Abstracts: ISEE 21st Annual Conference, Dublin, Ireland, August 25-29, 2009: Symposium Abstracts
*Norwegian Institute of Public Health, Oslo, Norway; and †University of Oslo, Oslo, Norway.
Background and Objective:
Ulcerative colitis and Crohn's disease are assumed to be caused by a dysregulation in the immune system due to the commensal bacteria flora in genetically susceptible individuals. Incidence rates of the diseases, however, show large geographic and temporal variability. The temporal increase is often explained by the “hygiene hypothesis”, stating that reduced number of infections in early life will increase the likelihood for developing autoimmune diseases in adulthood, but this hypothesis is less likely to explain differences between countries. We will therefore decompose worldwide incidence rates of ulcerative colitis and Crohn's disease and correlate the incidence values to latitude, temperature, time, and economic conditions.
We used published incidence studies of both Crohn's disease and ulcerative colitis from 1966 to 2007. The incidence rates were modelled as functions of latitude, mean annual temperature for the study areas, year of the study, and gross national product per capita.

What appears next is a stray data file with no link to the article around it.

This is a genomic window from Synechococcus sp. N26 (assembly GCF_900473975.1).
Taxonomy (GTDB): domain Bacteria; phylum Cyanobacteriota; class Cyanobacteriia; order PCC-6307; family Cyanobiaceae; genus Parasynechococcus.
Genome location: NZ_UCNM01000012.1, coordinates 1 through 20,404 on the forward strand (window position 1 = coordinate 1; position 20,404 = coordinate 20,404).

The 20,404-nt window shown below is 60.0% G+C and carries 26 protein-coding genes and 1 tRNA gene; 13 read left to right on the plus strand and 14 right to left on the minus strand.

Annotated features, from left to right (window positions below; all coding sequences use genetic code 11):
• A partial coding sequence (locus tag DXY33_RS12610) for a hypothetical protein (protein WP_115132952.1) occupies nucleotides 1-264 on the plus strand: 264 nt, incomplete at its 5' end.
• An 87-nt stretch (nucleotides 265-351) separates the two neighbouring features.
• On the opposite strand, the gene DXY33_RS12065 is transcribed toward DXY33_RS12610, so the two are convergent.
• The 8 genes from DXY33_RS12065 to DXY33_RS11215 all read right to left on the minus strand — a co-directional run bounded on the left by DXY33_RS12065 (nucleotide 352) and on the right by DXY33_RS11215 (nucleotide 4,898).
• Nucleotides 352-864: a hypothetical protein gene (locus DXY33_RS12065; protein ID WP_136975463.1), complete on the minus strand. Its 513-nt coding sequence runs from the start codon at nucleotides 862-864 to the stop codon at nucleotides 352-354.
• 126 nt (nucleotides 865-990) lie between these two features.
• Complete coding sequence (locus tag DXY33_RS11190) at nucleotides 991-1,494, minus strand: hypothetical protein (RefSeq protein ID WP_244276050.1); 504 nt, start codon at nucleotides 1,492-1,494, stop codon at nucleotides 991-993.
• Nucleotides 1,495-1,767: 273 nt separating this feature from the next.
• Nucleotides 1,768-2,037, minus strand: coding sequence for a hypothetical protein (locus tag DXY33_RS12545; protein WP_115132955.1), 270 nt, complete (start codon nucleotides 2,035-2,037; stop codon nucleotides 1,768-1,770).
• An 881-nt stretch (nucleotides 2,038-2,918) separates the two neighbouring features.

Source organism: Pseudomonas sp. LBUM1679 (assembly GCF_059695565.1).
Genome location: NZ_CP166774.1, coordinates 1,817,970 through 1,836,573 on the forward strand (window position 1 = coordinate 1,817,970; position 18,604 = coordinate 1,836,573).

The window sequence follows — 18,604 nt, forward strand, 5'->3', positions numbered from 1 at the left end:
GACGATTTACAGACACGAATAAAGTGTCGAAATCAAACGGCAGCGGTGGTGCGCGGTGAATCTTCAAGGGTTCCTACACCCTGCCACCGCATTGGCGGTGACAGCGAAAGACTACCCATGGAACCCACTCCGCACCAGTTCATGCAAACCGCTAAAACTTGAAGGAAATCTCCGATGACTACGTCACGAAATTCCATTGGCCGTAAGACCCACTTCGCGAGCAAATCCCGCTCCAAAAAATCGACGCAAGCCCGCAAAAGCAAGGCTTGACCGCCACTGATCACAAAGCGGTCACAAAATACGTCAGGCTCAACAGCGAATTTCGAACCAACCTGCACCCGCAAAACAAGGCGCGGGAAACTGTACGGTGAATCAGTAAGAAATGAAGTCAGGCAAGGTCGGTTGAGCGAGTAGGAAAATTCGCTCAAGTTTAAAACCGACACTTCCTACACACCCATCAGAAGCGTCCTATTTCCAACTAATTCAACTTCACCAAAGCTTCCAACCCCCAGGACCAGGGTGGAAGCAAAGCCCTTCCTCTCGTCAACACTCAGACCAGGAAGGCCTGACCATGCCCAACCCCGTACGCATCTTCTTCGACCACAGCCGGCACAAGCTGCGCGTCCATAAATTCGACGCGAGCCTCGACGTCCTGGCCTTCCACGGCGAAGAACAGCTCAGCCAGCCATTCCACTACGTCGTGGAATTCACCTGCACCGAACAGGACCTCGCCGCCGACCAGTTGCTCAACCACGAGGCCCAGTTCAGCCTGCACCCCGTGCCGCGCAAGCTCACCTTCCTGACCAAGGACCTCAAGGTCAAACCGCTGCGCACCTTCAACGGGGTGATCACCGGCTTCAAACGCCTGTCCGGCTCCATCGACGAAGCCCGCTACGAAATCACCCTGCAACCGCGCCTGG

Incidence rates of both diseases increase with increased gross national product per capita (P<0.001 and P = 0.046 for UC and CD). Incidence rates of ulcerative colitis were significantly related to latitude (P = 0.028). For Crohn's disease incidence rates were associated to both latitude and mean annual temperature (P = 0.016, P<0.001).
Incidence rates for both diseases are related to economic changes and either latitude and/or mean annual temperature. Mean annual temperature is also assumed to reflect latitudinal change. We postulate that both economic and latitudinal variability are aspects of the same phenomena: microbial diversity. Improved economic conditions are related to a reduced microbial load. Species diversity is also known to be larger closer to equator than far from equator–the latitudinal diversity gradient. Reduced contact with commensal flora or “old friends”, due to reduced microbial load or ecological conditions could therefore explain the worldwide trends in incidence rates.